Installation view of TAKESADA MATSUTANI’s solo exhibition at Hauser & Wirth, Hong Kong, 2020–21. Photo by Kitmin Lee. All images copyright the artist, courtesy the artist and Hauser & Wirth, Hong Kong / London / Los Angeles / New York / Somerset / St. Moritz / Zürich / Gstaad / Southampton.

The Post-Gutai World of Takesada Matsutani

Hauser & Wirth

The artist Takesada Matsutani reflected in a 2009 interview that after the Second World War ended in 1945, as Japan was rebuilding: “Suddenly everything was plastic and plastic seemed wonderful. We loved it. We got rid of everything else.” From the wreckage of the war, a new world was emerging in art, as in society. For Matsutani, who was in high school and studying nihonga (traditional Japanese painting) in 1954 when the Gutai Art Association was formed, their outdoor exhibitions hardly seemed like art at all. Although he preferred abstract, expressive styles, producing canvases incorporating dirt and sand like the Spanish artist Antoni Tàpies, Matsutani eventually exhibited with Gutai in 1959. In the subsequent years he came under the influence of Gutai founder Jiro Yoshihara, who pushed him relentlessly with the arch-modernist: “Do something new, something no one has done before.”

Installation view of TAKESADA MATSUTANI’s solo exhibition at Hauser & Wirth, Hong Kong, 2020–21. Photo by Kitmin Lee.
Installation view of TAKESADA MATSUTANI’s solo exhibition at Hauser & Wirth, Hong Kong, 2020–21. Photo by Kitmin Lee.

That desire for innovation in art was mirrored by the acceleration of industrial and chemical manufacturing in Japan. One day, while trying to make glue dry more quickly, Matsutani discovered that by heating polyvinyl acetate adhesive—branded in the United States in 1947 as Elmer’s Glue-All—with a hair-dryer and injecting air with a straw, he could create blob-like forms, which he started adding to his paintings; Yoshihara thought they echoed “nipples, blisters, or swelling from a burn.” Inspired by microscopic imagery of blood cells that he had seen, Matsutani continued to experiment with the white glue, mixing it or layering it with acrylic paint and later, beginning in 1977, incorporating graphite. His six-plus decades of experimentation with these materials is still ongoing, as seen in his solo exhibition at Hauser & Wirth Hong Kong, particularly in a trio of minimal white canvases, Puffed up-1–3 (2020), where large, bulbous forms partially obscure expressive pink brushstrokes and marks in graphite that are reminiscent of Matsutani’s pre-Gutai, early-career experiments with abstract painting.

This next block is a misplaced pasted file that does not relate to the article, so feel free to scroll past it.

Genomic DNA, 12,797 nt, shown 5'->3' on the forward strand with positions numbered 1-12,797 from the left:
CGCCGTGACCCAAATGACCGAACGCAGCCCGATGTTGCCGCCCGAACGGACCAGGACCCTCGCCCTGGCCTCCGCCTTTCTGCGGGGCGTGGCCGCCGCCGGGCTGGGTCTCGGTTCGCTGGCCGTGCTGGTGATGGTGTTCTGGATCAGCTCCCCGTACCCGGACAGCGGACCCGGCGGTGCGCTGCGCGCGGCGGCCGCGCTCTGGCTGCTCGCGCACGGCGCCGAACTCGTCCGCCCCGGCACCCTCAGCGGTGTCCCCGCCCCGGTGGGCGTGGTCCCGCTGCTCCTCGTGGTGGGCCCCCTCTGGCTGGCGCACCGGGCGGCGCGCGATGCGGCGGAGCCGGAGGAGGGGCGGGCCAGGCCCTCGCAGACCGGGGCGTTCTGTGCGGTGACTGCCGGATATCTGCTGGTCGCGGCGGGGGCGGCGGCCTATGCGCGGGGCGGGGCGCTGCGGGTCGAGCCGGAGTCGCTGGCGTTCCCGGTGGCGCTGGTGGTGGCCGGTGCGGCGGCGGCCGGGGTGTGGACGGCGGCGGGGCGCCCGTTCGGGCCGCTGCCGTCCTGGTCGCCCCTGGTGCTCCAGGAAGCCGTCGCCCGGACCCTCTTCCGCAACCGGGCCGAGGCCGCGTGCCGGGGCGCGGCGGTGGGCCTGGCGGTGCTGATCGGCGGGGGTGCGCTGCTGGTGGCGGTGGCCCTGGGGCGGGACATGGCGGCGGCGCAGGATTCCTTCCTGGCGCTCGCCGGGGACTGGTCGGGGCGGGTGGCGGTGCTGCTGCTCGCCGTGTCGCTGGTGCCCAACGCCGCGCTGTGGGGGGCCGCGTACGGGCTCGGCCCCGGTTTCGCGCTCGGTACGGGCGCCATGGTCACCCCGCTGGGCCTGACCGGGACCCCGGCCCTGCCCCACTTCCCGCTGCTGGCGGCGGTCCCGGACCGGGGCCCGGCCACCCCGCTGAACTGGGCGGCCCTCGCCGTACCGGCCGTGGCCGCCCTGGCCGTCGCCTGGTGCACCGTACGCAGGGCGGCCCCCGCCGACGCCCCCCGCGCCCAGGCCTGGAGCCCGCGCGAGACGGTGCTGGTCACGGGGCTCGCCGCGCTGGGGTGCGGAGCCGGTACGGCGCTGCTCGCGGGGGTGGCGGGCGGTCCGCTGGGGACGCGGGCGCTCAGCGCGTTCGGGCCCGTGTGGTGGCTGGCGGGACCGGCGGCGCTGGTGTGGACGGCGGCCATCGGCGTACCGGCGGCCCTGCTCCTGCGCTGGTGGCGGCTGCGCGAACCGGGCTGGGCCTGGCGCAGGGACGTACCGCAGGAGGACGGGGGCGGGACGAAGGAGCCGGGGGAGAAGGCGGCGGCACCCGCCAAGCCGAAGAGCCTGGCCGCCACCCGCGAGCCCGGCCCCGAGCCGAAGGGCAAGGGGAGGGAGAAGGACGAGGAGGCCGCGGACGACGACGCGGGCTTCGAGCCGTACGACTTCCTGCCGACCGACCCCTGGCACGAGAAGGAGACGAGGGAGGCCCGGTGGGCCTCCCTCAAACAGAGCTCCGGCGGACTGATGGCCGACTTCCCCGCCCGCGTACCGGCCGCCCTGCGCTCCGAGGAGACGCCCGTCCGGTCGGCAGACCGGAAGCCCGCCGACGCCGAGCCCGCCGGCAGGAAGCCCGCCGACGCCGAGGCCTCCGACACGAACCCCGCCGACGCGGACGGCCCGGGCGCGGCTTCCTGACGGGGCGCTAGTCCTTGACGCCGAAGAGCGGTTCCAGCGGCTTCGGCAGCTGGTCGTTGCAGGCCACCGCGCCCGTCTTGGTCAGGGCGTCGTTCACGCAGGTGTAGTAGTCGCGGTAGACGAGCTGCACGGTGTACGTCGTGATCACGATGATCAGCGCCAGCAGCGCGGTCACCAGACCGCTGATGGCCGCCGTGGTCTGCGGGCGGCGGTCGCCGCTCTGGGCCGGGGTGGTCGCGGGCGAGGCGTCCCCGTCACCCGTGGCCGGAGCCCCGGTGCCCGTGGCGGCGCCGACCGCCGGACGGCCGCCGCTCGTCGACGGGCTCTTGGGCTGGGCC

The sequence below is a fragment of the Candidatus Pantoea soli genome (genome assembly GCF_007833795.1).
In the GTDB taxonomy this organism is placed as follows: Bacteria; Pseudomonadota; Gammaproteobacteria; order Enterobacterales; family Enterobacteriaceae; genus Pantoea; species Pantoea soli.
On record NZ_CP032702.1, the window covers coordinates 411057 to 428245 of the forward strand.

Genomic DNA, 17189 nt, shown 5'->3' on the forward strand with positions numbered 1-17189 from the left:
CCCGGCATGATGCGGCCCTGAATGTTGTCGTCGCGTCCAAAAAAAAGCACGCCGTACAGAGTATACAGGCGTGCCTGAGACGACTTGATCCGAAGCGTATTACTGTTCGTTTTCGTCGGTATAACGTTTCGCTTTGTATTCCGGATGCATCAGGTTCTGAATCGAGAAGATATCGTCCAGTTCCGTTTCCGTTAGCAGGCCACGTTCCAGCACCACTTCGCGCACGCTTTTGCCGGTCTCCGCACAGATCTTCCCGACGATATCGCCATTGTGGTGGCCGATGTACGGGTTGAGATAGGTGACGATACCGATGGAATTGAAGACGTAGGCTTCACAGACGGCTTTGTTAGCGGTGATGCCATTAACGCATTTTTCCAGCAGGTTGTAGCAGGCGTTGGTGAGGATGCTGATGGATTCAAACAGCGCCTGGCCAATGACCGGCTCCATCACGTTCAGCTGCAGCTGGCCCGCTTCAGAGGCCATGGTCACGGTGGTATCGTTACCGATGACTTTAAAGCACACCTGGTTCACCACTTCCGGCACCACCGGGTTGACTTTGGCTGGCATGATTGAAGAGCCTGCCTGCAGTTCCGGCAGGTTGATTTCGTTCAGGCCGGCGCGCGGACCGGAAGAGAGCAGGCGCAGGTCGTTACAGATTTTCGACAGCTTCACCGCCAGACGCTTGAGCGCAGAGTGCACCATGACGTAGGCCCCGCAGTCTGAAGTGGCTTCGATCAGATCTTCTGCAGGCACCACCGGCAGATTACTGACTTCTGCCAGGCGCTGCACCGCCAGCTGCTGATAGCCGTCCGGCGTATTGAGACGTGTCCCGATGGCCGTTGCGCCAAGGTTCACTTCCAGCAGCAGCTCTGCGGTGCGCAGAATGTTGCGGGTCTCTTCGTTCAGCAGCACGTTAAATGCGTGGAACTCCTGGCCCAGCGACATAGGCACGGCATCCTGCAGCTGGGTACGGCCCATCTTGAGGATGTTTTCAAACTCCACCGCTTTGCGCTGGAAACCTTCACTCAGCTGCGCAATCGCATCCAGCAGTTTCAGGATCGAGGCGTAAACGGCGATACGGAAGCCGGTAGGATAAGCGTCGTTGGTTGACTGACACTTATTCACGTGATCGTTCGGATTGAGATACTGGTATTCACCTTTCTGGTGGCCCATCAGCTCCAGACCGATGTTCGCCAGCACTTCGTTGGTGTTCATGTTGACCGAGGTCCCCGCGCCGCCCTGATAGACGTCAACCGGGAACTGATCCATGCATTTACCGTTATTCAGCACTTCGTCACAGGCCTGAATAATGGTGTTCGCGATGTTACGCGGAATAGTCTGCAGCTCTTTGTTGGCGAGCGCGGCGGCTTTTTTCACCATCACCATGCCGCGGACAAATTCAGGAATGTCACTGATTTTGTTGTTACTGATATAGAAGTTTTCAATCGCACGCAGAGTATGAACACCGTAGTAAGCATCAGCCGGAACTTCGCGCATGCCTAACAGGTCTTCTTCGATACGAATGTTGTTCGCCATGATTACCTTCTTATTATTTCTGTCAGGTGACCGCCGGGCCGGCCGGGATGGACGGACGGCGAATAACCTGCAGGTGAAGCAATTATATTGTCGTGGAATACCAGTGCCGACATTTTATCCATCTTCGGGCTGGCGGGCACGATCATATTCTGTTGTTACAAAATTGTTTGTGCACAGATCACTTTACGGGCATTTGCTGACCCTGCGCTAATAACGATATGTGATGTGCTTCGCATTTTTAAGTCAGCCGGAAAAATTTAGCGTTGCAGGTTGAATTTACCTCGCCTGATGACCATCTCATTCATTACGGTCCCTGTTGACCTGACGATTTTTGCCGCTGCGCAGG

TAKESADA MATSUTANI, Floating inside, 2020, vinyl adhesive, acrylic, graphite pencil on canvas, 138 × 168 × 8 cm. Photo by Marc Domage.

Though their styles varied widely, Gutai artists were linked by their interest in using human action to bring a material’s properties to life (gu meaning “technique” and tai meaning “body”). For some artists this meant boldly performative actions, like Kazuo Shiraga swinging around on a rope to create abstractions with his feet, or Shozo Shimamoto throwing bottles full of paint at canvases. But as with many second-generation Gutai members, Matsutani’s material expressions were more meditative and subtle, letting materials speak for themselves rather than foregrounding the bodily action that produced them, thereby reflecting more closely the compound meaning of “Gutai” as “embodiment” or “concreteness.” One has a strong sense of this from Matsutani’s Floating Inside (2020), which features a graphite ground with an oval painted in blue acrylic that encompasses an amorphous white-glue bubble, as the properties of the three materials, though in dialogue, remain distinct.

Another important chapter in Matsutani’s career was showcased downstairs in the gallery. As Matsutani continued to work with graphite in the 1980s he tried diluting it with spirits or turpentine to make ink-like washes that would drip down large pieces of paper or canvas, and even began suspending sacks of dripping sumi ink over canvases in his Stream series (1977– ). In the large installation The Magic Box (1988), a black-painted cube of wooden boards stands in one corner; from its inside emerges a long piece of canvas covered in graphite marks and washes which is then knotted around a large column in the gallery. The gesture is dramatic and filled with calculated intention, in a seeming break from the more subtle works of early and recent years. Though perhaps this more performative work shouldn’t be so surprising after all, as in his personal drive to create new works, Matsutani moved beyond the works of his days with Gutai, which had dissolved anyway in 1972. “If I had just stayed faithful to Gutai principles, I do not think I would have progressed,” he reflected in 2009. The elusive meaning to his abstract forms produced through his manipulation of materials is what has remained the true constant in his practice all this time. 

Installation view of TAKESADA MATSUTANI’s (from left to right) The Magic Box, 1988, wood board, cotton cloth, 191 × 135 × 135 cm (box) and 20 × 1.9 m (cotton); and A Self-portrait, 2018, vinyl adhesive, sumi ink, graphite pencil on cotton and plywood, 125.8 × 106.4 × 6 cm, at Hauser & Wirth, Hong Kong, 2020–21. Photo by Kitmin Lee.

HG Masters is ArtAsiaPacific’s deputy publisher and deputy editor.

Takesada Matsutani’s solo exhibition is on view at Hauser & Wirth, Hong Kong, until February 11, 2021.

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